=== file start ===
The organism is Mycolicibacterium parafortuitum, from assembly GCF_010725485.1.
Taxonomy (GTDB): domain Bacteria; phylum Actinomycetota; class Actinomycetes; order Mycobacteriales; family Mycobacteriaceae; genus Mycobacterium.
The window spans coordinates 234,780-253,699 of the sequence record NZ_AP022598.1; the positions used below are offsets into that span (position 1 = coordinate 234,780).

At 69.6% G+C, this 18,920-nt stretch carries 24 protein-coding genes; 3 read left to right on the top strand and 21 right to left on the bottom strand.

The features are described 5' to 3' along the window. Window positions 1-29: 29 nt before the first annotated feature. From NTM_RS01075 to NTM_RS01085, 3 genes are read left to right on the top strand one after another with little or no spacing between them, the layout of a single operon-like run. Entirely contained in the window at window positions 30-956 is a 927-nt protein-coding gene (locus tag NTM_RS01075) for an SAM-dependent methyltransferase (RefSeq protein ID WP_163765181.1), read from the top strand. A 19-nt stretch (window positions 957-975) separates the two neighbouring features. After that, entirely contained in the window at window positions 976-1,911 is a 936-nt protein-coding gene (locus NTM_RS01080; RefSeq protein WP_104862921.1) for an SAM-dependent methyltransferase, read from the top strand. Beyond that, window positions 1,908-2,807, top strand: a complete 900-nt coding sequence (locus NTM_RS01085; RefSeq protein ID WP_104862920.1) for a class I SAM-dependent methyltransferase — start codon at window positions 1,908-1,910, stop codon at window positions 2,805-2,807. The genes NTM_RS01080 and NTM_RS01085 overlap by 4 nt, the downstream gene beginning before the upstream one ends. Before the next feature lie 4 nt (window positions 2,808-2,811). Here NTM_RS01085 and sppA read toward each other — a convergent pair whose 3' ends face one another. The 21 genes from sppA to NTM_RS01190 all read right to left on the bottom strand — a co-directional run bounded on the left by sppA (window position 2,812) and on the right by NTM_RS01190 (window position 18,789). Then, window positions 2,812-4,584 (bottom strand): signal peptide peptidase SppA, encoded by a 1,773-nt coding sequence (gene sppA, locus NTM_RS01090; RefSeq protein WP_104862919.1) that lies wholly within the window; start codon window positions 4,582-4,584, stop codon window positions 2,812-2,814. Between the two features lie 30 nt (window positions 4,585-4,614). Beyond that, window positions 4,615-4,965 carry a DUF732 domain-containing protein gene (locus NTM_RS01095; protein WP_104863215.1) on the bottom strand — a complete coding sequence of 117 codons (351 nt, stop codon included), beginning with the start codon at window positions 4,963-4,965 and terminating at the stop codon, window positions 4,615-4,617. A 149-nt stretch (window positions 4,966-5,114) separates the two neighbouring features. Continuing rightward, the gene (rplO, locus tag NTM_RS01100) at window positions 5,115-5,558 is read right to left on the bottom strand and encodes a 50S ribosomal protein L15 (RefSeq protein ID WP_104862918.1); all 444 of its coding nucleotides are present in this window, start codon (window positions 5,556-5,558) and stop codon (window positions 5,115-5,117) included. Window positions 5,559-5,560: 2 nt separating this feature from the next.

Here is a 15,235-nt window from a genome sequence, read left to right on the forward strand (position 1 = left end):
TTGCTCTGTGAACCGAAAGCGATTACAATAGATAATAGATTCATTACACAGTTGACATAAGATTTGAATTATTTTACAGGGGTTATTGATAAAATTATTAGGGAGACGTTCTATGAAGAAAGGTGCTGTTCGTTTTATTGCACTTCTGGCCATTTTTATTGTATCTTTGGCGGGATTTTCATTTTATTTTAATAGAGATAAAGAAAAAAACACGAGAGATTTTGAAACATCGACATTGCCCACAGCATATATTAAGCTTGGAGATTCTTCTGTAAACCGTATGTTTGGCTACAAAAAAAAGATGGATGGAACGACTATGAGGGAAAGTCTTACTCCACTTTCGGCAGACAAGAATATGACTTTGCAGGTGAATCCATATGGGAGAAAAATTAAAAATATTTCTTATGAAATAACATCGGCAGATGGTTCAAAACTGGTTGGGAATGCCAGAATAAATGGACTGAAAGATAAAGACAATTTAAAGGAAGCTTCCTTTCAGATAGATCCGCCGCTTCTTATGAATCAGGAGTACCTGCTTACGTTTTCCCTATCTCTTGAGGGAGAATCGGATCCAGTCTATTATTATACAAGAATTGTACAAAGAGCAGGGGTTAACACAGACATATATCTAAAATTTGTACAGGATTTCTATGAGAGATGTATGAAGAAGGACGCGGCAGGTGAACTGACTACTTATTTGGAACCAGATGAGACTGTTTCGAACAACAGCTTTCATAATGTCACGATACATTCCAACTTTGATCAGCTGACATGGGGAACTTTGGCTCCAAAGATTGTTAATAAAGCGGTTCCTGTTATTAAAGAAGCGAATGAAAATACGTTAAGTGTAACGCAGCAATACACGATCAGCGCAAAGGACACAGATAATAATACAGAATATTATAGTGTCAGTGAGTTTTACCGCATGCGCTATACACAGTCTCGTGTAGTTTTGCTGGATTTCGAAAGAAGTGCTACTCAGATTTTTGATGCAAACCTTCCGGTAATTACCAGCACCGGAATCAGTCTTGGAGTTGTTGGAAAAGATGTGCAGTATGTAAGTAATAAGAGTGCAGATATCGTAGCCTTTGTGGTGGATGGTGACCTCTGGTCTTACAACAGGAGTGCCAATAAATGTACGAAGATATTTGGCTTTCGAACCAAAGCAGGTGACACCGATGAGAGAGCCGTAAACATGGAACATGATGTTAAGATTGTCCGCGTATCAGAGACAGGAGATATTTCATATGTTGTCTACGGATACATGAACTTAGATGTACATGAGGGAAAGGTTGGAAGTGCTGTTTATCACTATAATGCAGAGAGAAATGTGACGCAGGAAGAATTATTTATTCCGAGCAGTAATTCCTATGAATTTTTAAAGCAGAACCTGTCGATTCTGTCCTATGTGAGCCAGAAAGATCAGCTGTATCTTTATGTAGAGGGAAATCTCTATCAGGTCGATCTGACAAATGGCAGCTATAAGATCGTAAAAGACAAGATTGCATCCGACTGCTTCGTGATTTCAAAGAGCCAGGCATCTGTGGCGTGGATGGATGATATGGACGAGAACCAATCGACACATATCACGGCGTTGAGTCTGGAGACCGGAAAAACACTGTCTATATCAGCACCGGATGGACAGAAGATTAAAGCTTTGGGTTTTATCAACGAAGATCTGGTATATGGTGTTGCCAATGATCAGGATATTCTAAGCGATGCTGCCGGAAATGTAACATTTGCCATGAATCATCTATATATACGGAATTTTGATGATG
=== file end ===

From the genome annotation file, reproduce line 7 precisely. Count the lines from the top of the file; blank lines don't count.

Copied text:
TTGCTCTGTGAACCGAAAGCGATTACAATAGATAATAGATTCATTACACAGTTGACATAAGATTTGAATTATTTTACAGGGGTTATTGATAAAATTATTAGGGAGACGTTCTATGAAGAAAGGTGCTGTTCGTTTTATTGCACTTCTGGCCATTTTTATTGTATCTTTGGCGGGATTTTCATTTTATTTTAATAGAGATAAAGAAAAAAACACGAGAGATTTTGAAACATCGACATTGCCCACAGCATATATTAAGCTTGGAGATTCTTCTGTAAACCGTATGTTTGGCTACAAAAAAAAGATGGATGGAACGACTATGAGGGAAAGTCTTACTCCACTTTCGGCAGACAAGAATATGACTTTGCAGGTGAATCCATATGGGAGAAAAATTAAAAATATTTCTTATGAAATAACATCGGCAGATGGTTCAAAACTGGTTGGGAATGCCAGAATAAATGGACTGAAAGATAAAGACAATTTAAAGGAAGCTTCCTTTCAGATAGATCCGCCGCTTCTTATGAATCAGGAGTACCTGCTTACGTTTTCCCTATCTCTTGAGGGAGAATCGGATCCAGTCTATTATTATACAAGAATTGTACAAAGAGCAGGGGTTAACACAGACATATATCTAAAATTTGTACAGGATTTCTATGAGAGATGTATGAAGAAGGACGCGGCAGGTGAACTGACTACTTATTTGGAACCAGATGAGACTGTTTCGAACAACAGCTTTCATAATGTCACGATACATTCCAACTTTGATCAGCTGACATGGGGAACTTTGGCTCCAAAGATTGTTAATAAAGCGGTTCCTGTTATTAAAGAAGCGAATGAAAATACGTTAAGTGTAACGCAGCAATACACGATCAGCGCAAAGGACACAGATAATAATACAGAATATTATAGTGTCAGTGAGTTTTACCGCATGCGCTATACACAGTCTCGTGTAGTTTTGCTGGATTTCGAAAGAAGTGCTACTCAGATTTTTGATGCAAACCTTCCGGTAATTACCAGCACCGGAATCAGTCTTGGAGTTGTTGGAAAAGATGTGCAGTATGTAAGTAATAAGAGTGCAGATATCGTAGCCTTTGTGGTGGATGGTGACCTCTGGTCTTACAACAGGAGTGCCAATAAATGTACGAAGATATTTGGCTTTCGAACCAAAGCAGGTGACACCGATGAGAGAGCCGTAAACATGGAACATGATGTTAAGATTGTCCGCGTATCAGAGACAGGAGATATTTCATATGTTGTCTACGGATACATGAACTTAGATGTACATGAGGGAAAGGTTGGAAGTGCTGTTTATCACTATAATGCAGAGAGAAATGTGACGCAGGAAGAATTATTTATTCCGAGCAGTAATTCCTATGAATTTTTAAAGCAGAACCTGTCGATTCTGTCCTATGTGAGCCAGAAAGATCAGCTGTATCTTTATGTAGAGGGAAATCTCTATCAGGTCGATCTGACAAATGGCAGCTATAAGATCGTAAAAGACAAGATTGCATCCGACTGCTTCGTGATTTCAAAGAGCCAGGCATCTGTGGCGTGGATGGATGATATGGACGAGAACCAATCGACACATATCACGGCGTTGAGTCTGGAGACCGGAAAAACACTGTCTATATCAGCACCGGATGGACAGAAGATTAAAGCTTTGGGTTTTATCAACGAAGATCTGGTATATGGTGTTGCCAATGATCAGGATATTCTAAGCGATGCTGCCGGAAATGTAACATTTGCCATGAATCATCTATATATACGGAATTTTGATGATG